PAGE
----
How Much Do You (Really) Need For A House Deposit?
05 November 2014
If you’re saving for a house, it can be hard to know when exactly to stop. When will you actually have enough money to go looking for a house and actually put down a deposit? After all, a home loan is a huge life commitment. You’re generally not expected to pay it off in less than 25-30 years. You don’t want to rush into it.
Given all that, obvious logic suggests you should save as much money as possible for as long as possible before you go looking for a house. But, we’re only alive for so long. We can’t sit around stockpiling money forever. So, again. When do you stop? How much money do you need to put a deposit on a house? Is there even a definitive answer to that question?
Much as every person in life is different, so too is every person’s home, and home loan situation. But, there are a handful of considerations and general rules that should help anyone to figure out if they’re financially ready to hit up their bank or lending institution for a loan. So, roughly speaking, how much do you really need for a house deposit?
Well, it is actually broadly possible to access a mortgage with a deposit amounting to 5% of the overall purchase price from some financial institutions. So, to put that into concrete numbers, you could theoretically borrow $380,000 with a deposit of $19,000.
While it is broadly possible to access those types of loans, your ability to borrow such amounts for such low deposits will be dependent on a lot of factors. For example, you’d probably need to have an exceptionally solid employment history, a similarly exceptional credit history and proof of a consistent savings plan. You’d also need to purchase home loan/mortgage insurance with less than 20% deposit.
What is mortgage insurance? Basically, if a bank or financial institution isn’t confident they’ll be able to recoup their loan if you fail to make your repayments, they’ll ask you to purchase loan insurance when you borrow your money. That way, an insurance company will compensate them even if you fail to repay your loan and they can’t otherwise recoup their investment.
Think of a $400,000 house. If a bank lends you $380,000, and you repay $40,000 but then fall prey to financial woes and can’t make your repayments, the bank is then $340,000 out of pocket. They would seize your house – but they may only be able to sell it for $330,000. They’d still be ten grand out of pocket. And, that’s not even accounting for the interest they would have expected on such a loan.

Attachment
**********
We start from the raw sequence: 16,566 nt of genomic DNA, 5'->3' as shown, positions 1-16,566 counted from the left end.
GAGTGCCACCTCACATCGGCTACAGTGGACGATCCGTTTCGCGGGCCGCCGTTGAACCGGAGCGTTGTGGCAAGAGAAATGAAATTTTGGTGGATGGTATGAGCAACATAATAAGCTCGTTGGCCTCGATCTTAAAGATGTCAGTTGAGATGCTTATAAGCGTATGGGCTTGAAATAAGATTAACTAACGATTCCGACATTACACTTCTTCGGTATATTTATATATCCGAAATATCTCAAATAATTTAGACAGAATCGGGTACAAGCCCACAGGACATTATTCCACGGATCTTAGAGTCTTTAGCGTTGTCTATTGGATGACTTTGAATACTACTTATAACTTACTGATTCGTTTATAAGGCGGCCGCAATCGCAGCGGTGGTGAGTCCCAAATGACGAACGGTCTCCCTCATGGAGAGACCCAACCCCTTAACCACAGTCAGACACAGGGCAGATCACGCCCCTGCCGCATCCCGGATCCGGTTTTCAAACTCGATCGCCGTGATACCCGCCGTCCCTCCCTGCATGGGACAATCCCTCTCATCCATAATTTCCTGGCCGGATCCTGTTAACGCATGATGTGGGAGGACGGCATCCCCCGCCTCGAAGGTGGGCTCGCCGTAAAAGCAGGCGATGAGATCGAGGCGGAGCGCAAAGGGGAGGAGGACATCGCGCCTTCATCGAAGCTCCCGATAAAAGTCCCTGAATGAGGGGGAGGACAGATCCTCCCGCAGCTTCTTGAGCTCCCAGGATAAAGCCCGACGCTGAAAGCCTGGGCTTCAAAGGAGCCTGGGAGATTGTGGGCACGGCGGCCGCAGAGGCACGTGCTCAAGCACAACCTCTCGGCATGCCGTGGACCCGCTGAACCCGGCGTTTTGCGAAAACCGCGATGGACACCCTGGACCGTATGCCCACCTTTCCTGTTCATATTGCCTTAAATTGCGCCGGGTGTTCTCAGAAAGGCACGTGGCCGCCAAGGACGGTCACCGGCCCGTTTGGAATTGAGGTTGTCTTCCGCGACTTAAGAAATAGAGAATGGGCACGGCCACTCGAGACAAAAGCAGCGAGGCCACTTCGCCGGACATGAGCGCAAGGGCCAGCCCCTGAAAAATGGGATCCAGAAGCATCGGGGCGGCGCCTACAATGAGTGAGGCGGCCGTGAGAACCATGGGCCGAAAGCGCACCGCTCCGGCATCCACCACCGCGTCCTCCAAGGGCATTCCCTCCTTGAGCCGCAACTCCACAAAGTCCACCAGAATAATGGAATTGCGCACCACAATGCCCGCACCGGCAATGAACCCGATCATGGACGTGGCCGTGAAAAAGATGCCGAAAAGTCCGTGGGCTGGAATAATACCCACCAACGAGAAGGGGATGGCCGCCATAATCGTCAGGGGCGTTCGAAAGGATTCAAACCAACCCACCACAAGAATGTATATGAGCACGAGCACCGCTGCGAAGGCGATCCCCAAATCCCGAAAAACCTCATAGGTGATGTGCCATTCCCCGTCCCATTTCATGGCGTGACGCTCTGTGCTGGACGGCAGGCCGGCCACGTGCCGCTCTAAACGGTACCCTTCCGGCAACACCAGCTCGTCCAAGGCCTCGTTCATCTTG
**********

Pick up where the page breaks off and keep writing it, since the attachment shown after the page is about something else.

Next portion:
Hence, mortgage insurance. You can pay it upfront or include it as part of the loan. So, borrowing $388,000 instead of $380,000 (or, paying $8,000 upfront). At this point, it’s important to remember that borrowing a higher amount not only means repaying that higher amount – but also repaying a higher amount of interest. For example, 5% of $380,000 is obviously more than 5% of $350,000.
(Now, even if that sounds like a relatively small difference – remember that any interest rate is subject to change. You may be able to repay your loan at 5% interest. Can you do it at 7%? Or 9% Or, worst case scenario, 19%? They’re all possibilities.)
Now, it is possible to sidestep purchasing mortgage insurance by having someone act as a guarantor for the loan. This is basically where another person puts their property up as additional security for a loan. The most common example of this is a parent putting their property up as security for their son or daughter’s loan. (Bear in mind, if you fail to make your repayments in that situation, your parents could end up selling their house to repay your loan. Not a pretty situation.)
So, in regards to that question – ‘how much do you really need for a house deposit?’ You can feasibly get away with only 5% of your loan. But, as demonstrated above, that won’t come without considerable complications, expenses and risks. Perhaps a better question to ask is – ‘how much should you have for a house deposit?’
Which actually has a more straightforward answer. Generally, banks and financial institutions will recommend you have a deposit of at least 20% of your prospective property’s purchase price. So, if we go back to our $400,000 home, you’d want to provide $80,000. Now, that will take a lot longer to save – but you’ll pay less interest, you won’t have to pay insurance costs, and you won’t need to have a guarantor.
As always, it’s up to you what will work best for your situation. Really, when it comes to a long-term financial commitment like a home loan, it’s as much about your ongoing financial comfort as it is about having any specific set of money – even if you have that token $80,000, can you guarantee you’ll be able to make your repayments into the future? Even if your interest rate changes? That’s what will really determine if you’re ready to buy a house.
(If you’re unsure if you can tackle your repayments, you may want to look at a Home Loan Repayment Calculator or simply speak to a couple of lenders. They’ll help you figure out how much a home loan may cost you and whether or not you’re in a position to tackle it.)
Ultimately, as I said above, as every person is different, so too is every person’s home, and home loan requirements. Think about what works for you.